A closer look at acne

Did you know that acne affects up to 50 million Americans each year, making it the most common skin condition in adolescents and adults? In fact, approximately 85 percent of people between the ages of 12 and 24 experience at least minor acne and up to 15 percent of adult women struggle with acne.1 Many still mistakenly believe that poor hygiene or eating foods such as chocolate or French fries are a main cause of breakouts, but this actually is not the case. Let’s deep dive into what could cause acne, different types of acne, and some product recommendations that can help you improve the health and look of your skin (and of course: all these products are HSA eligible!).

What causes acne

The root causes of acne can vary from person to person, but several contributors have been identified. These include genetics as well as hormonal fluctuations associated with puberty, pregnancy, women’s menstrual cycles, perimenopause and menopause. In addition, stress, pore-clogging skincare products and medications such as oral contraceptives can contribute to acne flare-ups as well.2 Even more, external factors like UV rays and pollution may also play a role in acne development by generating free radicals that promote a process called oxidation that can lead to breakouts.3

Aside from the array of triggers that can contribute to breakouts, the acne cycle generally involves a specific chain of events. First, excess oil (due to genetics and/or hormones) and dead surface cells clog the pores. From there, C. acnes bacteria thrive within clogged pores and lead to the inflammation associated with acne.4

The different types of acne

There are several types of acne, and it’s possible to experience one or more depending on your unique skin. Acne can range from whiteheads and blackheads to deeper, more painful lesions—and it’s important to understand what kind of blemishes you’re dealing with in order to treat them accordingly.

Non-inflammatory acne

Clogged pores (comedones) that lead to blackheads and/or whiteheads are considered non-inflammatory acne. Blackheads are open comedones, and their dark appearance is the result of oxidation that occurs when sebum and dead skin cells within the pore are exposed to the air and other environmental factors. Whiteheads are closed comedones that lead to a white or yellow bumps that are trapped beneath the uppermost layers of skin.5 Non-inflammatory acne generally does not cause redness or tenderness around the lesions. However, if over-the-counter skincare treatments don’t help control these blemishes, it’s best to seek the help of a dermatologist who can recommend the ideal skincare routine that helps reduce excess oil, dead skin cells and C. acnes bacteria.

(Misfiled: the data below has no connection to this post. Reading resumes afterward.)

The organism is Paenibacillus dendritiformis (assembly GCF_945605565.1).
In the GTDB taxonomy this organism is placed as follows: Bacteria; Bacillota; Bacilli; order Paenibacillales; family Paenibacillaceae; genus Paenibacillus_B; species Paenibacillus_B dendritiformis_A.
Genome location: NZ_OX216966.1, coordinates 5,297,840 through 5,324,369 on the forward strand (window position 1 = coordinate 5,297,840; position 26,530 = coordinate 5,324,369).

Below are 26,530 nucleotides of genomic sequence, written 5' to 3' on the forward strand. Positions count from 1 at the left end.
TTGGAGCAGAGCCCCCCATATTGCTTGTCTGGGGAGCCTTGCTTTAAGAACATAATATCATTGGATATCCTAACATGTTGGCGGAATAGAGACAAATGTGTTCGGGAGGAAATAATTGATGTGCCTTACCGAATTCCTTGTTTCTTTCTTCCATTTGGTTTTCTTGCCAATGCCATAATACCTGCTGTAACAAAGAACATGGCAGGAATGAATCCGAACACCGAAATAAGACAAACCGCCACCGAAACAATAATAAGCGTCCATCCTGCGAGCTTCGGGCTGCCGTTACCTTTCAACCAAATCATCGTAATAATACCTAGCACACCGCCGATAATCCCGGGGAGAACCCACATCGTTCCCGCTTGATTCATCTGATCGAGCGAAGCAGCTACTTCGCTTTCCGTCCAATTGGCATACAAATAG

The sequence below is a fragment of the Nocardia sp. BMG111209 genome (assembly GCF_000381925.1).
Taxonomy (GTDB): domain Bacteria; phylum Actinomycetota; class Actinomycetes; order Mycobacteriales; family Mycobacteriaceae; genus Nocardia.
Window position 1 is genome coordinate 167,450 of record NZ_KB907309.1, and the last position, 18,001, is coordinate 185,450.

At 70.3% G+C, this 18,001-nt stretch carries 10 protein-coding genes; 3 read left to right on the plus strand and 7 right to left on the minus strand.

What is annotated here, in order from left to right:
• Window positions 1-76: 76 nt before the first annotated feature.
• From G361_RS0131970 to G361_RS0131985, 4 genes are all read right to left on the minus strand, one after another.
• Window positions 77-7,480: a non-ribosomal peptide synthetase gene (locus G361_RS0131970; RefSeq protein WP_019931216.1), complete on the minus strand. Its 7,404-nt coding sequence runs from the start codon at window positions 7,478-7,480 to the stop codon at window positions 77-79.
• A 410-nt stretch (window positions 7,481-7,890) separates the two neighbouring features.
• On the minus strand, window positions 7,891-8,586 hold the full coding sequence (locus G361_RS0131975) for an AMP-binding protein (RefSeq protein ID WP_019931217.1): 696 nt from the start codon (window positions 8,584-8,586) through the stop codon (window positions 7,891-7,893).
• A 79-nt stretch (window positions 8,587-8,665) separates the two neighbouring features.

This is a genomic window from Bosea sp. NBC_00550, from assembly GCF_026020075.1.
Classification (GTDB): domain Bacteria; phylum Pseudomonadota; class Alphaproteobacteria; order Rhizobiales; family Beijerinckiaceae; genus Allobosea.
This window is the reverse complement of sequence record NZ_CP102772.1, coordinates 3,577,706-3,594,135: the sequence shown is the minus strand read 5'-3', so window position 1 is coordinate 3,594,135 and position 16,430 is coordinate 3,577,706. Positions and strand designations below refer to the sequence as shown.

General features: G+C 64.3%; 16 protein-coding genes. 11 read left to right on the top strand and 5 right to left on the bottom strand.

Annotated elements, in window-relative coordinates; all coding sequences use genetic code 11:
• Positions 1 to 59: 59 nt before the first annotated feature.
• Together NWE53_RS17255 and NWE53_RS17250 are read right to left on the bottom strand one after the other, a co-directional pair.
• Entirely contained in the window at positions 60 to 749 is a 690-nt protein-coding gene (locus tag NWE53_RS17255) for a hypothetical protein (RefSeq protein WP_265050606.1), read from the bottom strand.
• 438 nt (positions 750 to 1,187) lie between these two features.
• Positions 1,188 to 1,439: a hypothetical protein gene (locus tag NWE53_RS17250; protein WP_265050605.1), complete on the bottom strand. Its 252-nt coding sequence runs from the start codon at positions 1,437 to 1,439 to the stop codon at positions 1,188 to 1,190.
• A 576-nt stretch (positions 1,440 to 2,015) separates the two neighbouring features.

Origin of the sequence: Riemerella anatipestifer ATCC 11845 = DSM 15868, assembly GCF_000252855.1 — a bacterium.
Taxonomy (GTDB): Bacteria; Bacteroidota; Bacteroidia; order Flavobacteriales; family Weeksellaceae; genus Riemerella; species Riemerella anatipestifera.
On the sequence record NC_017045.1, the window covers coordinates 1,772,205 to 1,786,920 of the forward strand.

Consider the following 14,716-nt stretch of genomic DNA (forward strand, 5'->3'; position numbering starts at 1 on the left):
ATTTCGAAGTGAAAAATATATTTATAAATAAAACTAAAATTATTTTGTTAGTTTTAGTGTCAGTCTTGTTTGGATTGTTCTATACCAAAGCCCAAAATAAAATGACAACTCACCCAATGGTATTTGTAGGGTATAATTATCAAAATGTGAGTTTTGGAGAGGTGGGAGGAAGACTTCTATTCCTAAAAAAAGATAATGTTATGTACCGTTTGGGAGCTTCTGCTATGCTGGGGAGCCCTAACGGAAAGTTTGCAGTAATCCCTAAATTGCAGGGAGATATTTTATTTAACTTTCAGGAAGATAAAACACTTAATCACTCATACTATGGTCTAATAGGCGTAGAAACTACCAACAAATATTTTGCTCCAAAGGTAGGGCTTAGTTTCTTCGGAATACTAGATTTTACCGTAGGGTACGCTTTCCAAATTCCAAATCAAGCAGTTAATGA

Inflammatory acne

Red or tender blemishes fall into the inflammatory acne category. These lesions may (or may not) have a white center, and they can reside deeper in the skin. The specific types of inflammatory acne include:5

  • Papules: Red or pink bumps under the skin’s surface
  • Pustules: Large, tender bumps with a defined pus-filled center
  • Nodules: Large, inflamed bumps beneath the skin that are tender to the touch
  • Cysts: Large, pus-filled lesions that resemble boils

If you experience nodules and cysts, it’s important to know that these are considered to be the most severe forms of acne and they are more likely to lead to long-term scarring.5 If you struggle with these types of blemishes, you should consult a dermatologist who can recommend the ideal treatment approach—which often includes prescription-based antibiotics and other topical treatments.6

HSA eligible picks for acne-prone skin

Successful acne treatment involves addressing all of the factors that contribute to breakouts. An effective skincare regimen that includes the proper cleanser, moisturizer and targeted blemish treatments that target excess oil, dead skin cells and C. acnes bacteria is key keeping skin in the clear. A few suggestions:


Thank you for visiting the HSA Store Learning Center! Don’t forget to follow us for more helpful tips on Facebook, Instagram, and Twitter!

1 https://www.aad.org/media/stats-numbers

2 https://www.aad.org/public/diseases/acne/really-acne/adult-acne

3 Bhate K, Williams HC. Epidemiology of acne vulgaris. The British journal of dermatology 2013;168:474-85.

4 https://www.ncbi.nlm.nih.gov/pmc/articles/PMC3051853/

5 https://www.laroche-posay.us/skincare-tips-and-advice/acne-oily-skin/types-of-acne-what-causes-acne.html

6 https://www.laroche-posay.us/skincare-tips-and-advice/acne-oily-skin/what-causes-adult-acne-how-to-treat-it.html

Best Sellers

More From the Learning Center